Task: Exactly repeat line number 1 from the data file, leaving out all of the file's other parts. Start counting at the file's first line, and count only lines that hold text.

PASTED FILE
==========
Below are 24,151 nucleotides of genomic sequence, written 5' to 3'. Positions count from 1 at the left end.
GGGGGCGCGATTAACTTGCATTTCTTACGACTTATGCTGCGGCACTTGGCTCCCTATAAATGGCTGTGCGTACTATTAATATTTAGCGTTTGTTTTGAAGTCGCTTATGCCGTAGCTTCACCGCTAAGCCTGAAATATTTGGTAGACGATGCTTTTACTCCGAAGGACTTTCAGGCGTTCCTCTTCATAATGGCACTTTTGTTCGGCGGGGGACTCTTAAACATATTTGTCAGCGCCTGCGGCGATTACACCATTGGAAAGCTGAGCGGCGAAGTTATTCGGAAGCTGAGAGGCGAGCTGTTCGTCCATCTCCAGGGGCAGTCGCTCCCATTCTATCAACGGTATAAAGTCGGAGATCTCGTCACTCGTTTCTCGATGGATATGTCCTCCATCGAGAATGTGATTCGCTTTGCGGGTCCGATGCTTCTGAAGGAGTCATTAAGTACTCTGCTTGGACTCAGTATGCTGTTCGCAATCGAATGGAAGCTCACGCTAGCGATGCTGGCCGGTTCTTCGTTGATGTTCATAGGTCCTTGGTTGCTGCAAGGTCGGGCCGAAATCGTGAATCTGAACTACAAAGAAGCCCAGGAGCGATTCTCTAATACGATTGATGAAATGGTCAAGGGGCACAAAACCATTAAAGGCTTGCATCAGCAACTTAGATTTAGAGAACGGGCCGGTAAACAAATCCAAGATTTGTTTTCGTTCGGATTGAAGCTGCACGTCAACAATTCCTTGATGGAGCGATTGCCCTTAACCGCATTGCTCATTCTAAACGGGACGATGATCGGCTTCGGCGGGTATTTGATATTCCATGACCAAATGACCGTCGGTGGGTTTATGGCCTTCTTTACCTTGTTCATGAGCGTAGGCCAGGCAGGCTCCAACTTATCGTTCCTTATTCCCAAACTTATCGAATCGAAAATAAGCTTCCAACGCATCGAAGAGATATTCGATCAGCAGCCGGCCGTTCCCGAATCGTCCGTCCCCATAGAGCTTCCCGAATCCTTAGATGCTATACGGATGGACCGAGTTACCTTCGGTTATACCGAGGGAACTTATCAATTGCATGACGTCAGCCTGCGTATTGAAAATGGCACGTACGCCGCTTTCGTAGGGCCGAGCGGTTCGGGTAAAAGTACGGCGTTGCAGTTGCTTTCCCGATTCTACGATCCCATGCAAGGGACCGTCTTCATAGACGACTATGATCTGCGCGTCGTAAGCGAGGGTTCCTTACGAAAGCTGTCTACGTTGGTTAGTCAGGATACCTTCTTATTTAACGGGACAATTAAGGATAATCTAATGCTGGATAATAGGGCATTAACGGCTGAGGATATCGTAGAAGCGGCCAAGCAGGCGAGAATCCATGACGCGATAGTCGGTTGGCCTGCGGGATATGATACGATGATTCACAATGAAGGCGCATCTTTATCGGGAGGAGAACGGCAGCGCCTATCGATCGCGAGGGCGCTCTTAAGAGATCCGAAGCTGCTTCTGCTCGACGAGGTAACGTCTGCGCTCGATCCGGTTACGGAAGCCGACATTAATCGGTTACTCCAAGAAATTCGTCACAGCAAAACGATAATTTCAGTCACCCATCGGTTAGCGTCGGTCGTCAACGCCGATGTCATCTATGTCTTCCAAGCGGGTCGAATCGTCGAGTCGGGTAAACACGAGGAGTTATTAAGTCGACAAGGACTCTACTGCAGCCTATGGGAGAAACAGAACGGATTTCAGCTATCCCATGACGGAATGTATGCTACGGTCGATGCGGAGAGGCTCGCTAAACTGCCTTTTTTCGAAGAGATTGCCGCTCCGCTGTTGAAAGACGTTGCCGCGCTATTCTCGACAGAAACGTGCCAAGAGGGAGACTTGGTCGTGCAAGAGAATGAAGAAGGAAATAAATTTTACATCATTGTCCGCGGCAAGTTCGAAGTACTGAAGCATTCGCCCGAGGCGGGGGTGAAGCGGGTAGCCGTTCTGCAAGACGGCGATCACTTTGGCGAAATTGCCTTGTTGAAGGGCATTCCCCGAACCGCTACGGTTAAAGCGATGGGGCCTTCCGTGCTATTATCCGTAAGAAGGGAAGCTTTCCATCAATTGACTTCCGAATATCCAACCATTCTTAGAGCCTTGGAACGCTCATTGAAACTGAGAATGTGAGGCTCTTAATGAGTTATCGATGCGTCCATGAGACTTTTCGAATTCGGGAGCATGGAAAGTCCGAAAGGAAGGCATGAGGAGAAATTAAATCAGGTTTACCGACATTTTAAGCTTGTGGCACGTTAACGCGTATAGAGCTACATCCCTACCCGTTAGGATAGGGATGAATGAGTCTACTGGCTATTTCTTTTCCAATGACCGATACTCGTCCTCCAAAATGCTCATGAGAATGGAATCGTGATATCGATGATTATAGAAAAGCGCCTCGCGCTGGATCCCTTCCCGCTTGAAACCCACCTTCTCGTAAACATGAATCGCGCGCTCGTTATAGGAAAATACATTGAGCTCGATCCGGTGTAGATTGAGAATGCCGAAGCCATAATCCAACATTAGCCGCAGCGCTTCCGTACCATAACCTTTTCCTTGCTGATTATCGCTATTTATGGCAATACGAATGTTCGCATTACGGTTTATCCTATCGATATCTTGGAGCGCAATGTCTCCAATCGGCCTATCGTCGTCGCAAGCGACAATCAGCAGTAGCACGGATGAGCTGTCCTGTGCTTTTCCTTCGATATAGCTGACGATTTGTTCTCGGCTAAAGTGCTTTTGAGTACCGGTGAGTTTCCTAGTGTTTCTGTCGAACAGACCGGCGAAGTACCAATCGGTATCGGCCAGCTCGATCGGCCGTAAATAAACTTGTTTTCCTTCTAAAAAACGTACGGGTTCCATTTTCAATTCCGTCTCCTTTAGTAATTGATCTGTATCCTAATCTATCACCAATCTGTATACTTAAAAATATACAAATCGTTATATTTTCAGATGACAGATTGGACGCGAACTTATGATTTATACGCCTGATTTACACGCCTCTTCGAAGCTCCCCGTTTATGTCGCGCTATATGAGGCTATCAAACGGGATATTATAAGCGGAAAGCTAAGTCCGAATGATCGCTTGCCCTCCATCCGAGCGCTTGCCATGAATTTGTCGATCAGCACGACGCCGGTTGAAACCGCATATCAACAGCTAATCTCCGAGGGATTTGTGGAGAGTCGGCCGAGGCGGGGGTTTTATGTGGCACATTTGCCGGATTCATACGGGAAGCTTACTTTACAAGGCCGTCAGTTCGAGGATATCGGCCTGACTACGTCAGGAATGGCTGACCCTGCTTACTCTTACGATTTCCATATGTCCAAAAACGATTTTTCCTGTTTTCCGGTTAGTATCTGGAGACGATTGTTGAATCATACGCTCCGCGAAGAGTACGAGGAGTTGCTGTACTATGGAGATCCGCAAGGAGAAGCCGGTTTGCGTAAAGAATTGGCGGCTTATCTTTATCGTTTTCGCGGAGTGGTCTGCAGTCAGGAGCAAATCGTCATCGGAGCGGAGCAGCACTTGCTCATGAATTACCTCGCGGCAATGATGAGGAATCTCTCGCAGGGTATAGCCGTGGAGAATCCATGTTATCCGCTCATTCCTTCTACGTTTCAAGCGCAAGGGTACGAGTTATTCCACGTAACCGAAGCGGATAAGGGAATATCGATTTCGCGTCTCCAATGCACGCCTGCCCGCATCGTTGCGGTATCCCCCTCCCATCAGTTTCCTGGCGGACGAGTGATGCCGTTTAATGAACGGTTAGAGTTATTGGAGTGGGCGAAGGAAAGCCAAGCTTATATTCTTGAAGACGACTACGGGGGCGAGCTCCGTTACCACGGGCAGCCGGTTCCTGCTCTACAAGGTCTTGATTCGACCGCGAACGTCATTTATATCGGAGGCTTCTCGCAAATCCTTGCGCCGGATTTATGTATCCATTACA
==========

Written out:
Below are 24,151 nucleotides of genomic sequence, written 5' to 3'. Positions count from 1 at the left end.